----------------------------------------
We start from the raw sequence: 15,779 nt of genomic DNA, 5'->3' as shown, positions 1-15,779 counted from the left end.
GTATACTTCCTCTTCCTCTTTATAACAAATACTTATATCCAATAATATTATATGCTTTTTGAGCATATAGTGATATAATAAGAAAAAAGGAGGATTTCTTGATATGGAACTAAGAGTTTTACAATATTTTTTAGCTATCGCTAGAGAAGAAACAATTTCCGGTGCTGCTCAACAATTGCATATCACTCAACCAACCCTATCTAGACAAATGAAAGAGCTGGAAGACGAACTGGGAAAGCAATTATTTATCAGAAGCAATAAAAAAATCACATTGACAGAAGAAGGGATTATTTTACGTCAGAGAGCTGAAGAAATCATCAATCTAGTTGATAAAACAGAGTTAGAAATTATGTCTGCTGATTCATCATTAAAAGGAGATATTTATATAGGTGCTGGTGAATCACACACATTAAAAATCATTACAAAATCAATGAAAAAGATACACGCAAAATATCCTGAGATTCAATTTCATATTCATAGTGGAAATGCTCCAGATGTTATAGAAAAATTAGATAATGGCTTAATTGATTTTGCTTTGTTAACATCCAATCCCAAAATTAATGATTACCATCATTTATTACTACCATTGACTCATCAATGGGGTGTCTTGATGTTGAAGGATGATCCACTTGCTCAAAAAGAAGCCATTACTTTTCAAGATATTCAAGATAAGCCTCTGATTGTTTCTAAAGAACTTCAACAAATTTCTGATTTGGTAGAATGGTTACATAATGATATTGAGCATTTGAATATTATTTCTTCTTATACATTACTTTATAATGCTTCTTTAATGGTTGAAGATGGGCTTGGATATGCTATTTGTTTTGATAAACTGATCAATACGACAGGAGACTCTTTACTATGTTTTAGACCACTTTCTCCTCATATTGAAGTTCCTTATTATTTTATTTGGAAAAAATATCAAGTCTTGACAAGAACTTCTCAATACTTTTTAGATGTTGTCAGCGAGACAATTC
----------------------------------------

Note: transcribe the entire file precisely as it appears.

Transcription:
We start from the raw sequence: 15,779 nt of genomic DNA, 5'->3' as shown, positions 1-15,779 counted from the left end.
GTATACTTCCTCTTCCTCTTTATAACAAATACTTATATCCAATAATATTATATGCTTTTTGAGCATATAGTGATATAATAAGAAAAAAGGAGGATTTCTTGATATGGAACTAAGAGTTTTACAATATTTTTTAGCTATCGCTAGAGAAGAAACAATTTCCGGTGCTGCTCAACAATTGCATATCACTCAACCAACCCTATCTAGACAAATGAAAGAGCTGGAAGACGAACTGGGAAAGCAATTATTTATCAGAAGCAATAAAAAAATCACATTGACAGAAGAAGGGATTATTTTACGTCAGAGAGCTGAAGAAATCATCAATCTAGTTGATAAAACAGAGTTAGAAATTATGTCTGCTGATTCATCATTAAAAGGAGATATTTATATAGGTGCTGGTGAATCACACACATTAAAAATCATTACAAAATCAATGAAAAAGATACACGCAAAATATCCTGAGATTCAATTTCATATTCATAGTGGAAATGCTCCAGATGTTATAGAAAAATTAGATAATGGCTTAATTGATTTTGCTTTGTTAACATCCAATCCCAAAATTAATGATTACCATCATTTATTACTACCATTGACTCATCAATGGGGTGTCTTGATGTTGAAGGATGATCCACTTGCTCAAAAAGAAGCCATTACTTTTCAAGATATTCAAGATAAGCCTCTGATTGTTTCTAAAGAACTTCAACAAATTTCTGATTTGGTAGAATGGTTACATAATGATATTGAGCATTTGAATATTATTTCTTCTTATACATTACTTTATAATGCTTCTTTAATGGTTGAAGATGGGCTTGGATATGCTATTTGTTTTGATAAACTGATCAATACGACAGGAGACTCTTTACTATGTTTTAGACCACTTTCTCCTCATATTGAAGTTCCTTATTATTTTATTTGGAAAAAATATCAAGTCTTGACAAGAACTTCTCAATACTTTTTAGATGTTGTCAGCGAGACAATTC